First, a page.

Federal Reserve Chairman Jerome Powell stated this week that he does not plan on taking any action to reverse the recent course of accommodative monetary policy until inflation rises to a significant and sustained level. He said that although he does anticipate inflation rising as the economy opens up, he views this as a short term rise in inflation that will likely be temporary. The Fed is currently purchasing $120 billion per month in Treasurys and mortgage backed securities, and reaffirmed they will continue this course for the near future.

With inflation being the main focal point of Fed policy it deserves greater attention as to how it affects the economy and how you can navigate through periods of rising inflation. In this article we will discuss the effects of inflation and what can be done to combat it.

Inflation is generally characterized by rising prices and reduced purchasing power of the dollar. Inflation can be both good and bad depending on the level. Hyperinflation or conversely deflation can be detrimental to the economy, however inflation at a controlled and reasonable level can help the economy grow.

Inflation is usually a sign of a growing economy. It increases wages and helps to stimulate economic growth. Higher inflation also discourages businesses and consumers from saving or cash hording, and causes greater incentive to spend or invest. By contrast, when economic growth begins to slow, there is less demand for the goods sold and the rate of inflation usually subsides.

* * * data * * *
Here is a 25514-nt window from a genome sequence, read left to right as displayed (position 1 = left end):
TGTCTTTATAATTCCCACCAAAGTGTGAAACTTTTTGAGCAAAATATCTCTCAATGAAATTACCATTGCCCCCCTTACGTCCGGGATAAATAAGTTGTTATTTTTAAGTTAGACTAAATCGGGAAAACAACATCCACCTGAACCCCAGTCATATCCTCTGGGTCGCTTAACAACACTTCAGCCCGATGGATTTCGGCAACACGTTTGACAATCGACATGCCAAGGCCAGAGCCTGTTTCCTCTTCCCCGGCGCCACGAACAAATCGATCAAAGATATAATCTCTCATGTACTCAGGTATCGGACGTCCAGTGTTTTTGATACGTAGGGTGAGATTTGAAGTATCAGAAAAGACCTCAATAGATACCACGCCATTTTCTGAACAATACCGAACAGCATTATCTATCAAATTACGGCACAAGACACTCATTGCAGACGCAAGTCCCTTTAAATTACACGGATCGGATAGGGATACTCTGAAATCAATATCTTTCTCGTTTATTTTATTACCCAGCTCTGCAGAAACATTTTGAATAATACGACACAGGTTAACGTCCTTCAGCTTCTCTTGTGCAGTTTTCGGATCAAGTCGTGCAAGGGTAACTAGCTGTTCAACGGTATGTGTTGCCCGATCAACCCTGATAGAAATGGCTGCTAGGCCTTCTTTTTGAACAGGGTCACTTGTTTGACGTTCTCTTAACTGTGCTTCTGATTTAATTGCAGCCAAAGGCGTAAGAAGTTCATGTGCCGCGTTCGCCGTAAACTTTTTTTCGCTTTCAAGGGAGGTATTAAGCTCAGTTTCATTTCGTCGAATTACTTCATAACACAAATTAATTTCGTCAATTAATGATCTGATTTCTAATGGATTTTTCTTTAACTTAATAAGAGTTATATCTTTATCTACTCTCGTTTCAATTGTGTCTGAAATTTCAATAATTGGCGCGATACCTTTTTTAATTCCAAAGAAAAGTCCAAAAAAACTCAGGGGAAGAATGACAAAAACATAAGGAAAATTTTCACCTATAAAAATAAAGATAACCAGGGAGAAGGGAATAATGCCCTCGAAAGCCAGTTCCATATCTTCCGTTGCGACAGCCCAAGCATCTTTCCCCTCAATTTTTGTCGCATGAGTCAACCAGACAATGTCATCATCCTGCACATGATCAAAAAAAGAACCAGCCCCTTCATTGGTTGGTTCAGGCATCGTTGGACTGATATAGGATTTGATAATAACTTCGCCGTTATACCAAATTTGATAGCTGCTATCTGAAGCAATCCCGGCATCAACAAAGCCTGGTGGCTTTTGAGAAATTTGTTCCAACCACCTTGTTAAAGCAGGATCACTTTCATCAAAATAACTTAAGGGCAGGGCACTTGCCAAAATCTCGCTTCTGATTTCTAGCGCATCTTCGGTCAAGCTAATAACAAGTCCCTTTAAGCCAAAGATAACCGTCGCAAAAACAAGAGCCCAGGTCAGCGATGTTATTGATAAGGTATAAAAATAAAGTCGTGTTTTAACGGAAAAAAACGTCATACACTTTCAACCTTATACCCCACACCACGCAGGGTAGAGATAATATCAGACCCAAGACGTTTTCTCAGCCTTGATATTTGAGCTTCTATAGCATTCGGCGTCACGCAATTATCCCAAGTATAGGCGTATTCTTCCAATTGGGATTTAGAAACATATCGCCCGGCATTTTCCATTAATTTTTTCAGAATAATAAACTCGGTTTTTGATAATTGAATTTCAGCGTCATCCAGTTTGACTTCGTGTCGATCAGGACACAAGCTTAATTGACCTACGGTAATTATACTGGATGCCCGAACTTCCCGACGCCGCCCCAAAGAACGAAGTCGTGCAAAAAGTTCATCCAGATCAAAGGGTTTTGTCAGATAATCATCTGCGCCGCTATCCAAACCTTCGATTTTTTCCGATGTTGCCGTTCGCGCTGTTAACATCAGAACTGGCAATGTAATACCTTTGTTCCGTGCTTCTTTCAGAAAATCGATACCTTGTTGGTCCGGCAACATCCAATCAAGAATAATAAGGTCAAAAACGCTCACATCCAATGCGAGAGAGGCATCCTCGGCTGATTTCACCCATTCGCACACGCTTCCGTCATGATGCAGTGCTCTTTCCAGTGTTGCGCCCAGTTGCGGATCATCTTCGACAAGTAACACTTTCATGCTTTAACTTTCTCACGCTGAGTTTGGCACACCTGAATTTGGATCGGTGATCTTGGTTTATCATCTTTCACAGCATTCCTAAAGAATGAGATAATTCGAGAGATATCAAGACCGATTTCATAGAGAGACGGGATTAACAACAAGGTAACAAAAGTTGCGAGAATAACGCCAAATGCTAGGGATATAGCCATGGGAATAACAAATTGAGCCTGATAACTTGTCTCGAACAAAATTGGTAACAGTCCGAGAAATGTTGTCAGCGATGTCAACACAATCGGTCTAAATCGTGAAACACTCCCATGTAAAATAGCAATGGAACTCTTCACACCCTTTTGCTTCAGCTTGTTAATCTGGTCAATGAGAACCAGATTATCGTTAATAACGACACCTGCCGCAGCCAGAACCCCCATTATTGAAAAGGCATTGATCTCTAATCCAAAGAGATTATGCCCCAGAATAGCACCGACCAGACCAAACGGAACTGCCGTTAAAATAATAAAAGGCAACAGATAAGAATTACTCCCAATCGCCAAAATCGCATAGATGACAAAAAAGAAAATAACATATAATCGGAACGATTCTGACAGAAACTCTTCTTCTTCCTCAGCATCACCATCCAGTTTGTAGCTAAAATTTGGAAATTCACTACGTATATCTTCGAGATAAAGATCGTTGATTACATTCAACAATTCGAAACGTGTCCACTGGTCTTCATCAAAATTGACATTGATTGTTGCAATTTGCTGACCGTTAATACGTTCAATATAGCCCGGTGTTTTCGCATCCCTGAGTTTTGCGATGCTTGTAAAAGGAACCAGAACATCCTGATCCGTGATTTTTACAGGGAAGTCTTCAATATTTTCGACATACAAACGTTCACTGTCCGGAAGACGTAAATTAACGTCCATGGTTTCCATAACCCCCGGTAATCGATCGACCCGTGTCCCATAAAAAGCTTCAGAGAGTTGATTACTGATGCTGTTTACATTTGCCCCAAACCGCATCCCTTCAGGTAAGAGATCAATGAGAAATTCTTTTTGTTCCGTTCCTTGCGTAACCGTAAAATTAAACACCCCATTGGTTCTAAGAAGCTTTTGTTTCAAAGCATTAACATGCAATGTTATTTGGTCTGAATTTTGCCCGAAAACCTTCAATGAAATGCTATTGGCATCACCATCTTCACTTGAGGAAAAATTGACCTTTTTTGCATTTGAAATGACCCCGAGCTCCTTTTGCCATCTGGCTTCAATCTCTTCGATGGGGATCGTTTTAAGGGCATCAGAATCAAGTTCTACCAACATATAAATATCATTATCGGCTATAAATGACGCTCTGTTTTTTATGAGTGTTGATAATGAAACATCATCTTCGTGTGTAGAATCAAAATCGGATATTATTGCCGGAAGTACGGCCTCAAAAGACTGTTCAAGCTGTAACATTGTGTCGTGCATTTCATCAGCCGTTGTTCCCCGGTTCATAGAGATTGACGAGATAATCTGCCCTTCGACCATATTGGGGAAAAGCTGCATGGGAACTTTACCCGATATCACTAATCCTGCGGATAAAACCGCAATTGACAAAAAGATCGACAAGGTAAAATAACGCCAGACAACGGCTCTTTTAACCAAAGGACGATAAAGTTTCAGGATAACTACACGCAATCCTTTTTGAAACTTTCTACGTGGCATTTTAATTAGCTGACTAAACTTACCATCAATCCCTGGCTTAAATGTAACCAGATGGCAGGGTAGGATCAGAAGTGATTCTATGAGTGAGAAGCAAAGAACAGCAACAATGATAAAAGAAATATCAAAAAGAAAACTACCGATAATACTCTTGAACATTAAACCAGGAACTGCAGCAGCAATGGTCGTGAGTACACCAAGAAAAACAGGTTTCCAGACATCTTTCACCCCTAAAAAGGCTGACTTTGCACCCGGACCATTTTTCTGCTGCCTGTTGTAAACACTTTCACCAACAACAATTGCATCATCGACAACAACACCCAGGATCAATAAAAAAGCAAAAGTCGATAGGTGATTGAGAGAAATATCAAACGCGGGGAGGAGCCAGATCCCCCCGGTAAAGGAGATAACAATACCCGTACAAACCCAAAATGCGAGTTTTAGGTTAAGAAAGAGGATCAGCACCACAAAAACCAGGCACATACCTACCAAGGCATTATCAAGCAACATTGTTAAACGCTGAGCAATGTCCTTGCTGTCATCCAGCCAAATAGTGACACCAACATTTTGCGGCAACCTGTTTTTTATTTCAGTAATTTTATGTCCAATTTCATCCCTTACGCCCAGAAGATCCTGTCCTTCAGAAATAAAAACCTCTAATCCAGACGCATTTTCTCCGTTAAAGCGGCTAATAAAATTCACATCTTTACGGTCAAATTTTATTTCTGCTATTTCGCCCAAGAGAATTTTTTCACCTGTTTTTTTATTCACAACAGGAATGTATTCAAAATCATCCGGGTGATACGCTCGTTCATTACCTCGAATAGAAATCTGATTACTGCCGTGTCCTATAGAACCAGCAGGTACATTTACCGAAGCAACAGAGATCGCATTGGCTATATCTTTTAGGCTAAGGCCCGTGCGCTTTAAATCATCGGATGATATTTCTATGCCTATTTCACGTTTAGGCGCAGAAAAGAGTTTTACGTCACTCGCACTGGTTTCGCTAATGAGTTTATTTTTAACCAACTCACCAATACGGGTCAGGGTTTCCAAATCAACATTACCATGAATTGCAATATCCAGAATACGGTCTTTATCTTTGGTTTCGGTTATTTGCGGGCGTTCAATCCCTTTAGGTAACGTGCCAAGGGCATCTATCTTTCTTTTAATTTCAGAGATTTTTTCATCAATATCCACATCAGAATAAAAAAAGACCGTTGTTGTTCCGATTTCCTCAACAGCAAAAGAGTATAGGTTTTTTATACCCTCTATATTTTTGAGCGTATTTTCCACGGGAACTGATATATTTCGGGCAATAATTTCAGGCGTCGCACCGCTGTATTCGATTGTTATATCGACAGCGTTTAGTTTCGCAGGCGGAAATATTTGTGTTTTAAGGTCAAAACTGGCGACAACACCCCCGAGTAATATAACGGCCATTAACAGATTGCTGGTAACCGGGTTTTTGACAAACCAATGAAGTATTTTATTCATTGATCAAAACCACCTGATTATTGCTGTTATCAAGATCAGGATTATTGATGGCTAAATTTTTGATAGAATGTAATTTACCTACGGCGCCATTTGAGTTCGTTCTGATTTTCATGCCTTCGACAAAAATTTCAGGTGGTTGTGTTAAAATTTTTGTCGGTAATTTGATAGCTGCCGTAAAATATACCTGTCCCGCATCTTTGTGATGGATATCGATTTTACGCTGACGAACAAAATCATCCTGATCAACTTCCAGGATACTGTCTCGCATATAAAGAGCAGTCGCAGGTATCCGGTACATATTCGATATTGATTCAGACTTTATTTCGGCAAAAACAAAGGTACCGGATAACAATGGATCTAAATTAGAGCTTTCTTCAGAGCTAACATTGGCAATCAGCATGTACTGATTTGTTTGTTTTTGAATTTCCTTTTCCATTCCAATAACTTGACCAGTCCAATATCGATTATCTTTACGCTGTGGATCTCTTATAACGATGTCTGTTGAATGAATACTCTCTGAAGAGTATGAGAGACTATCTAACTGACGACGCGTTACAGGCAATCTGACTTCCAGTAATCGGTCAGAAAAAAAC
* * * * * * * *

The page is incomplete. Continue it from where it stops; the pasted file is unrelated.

Now that we know we can anticipate rising inflation, let’s review some of the best ways to counteract it or protect against it.

  • For the highly inflation-sensitive fixed income portion of your investments, you should consider allocating a portion of your assets to Treasury inflation-protected securities (TIPS). TIPS are Treasury bonds that are indexed to inflation based upon the rise in the Consumer Price Index (CPI). The yield of TIPS is directly correlated to the rise in inflation, so when inflation is on the rise, so is the principal and coupon payments from these securities.

  • Allocate low interest earning savings into the stock market. The theory behind this is that a business’s success is based upon them earning a higher return than their cost of capital, and when businesses sell their goods at increased prices it leads to higher earnings, revenues, and stock price.

  • Investing in physical assets like land or real estate may also be wise if the situation presents itself. The value of land or a home generally rises with inflation. Plus, if you are planning on getting a fixed rate mortgage, you may have the opportunity to lock in a low rate now and allow your investments to grow at a potentially higher clip than your mortgage interest.

  • While Fed Chairman Jerome Powell certainly has his eye on raising inflation above 2% for a sustained period of time before raising the Federal Funds rate, there are many steps investors can take to make sure they are guarded against rising inflation. As always, remember to consult a financial professional before making any major decisions, and to see if any of these ideas may be appropriate for you.


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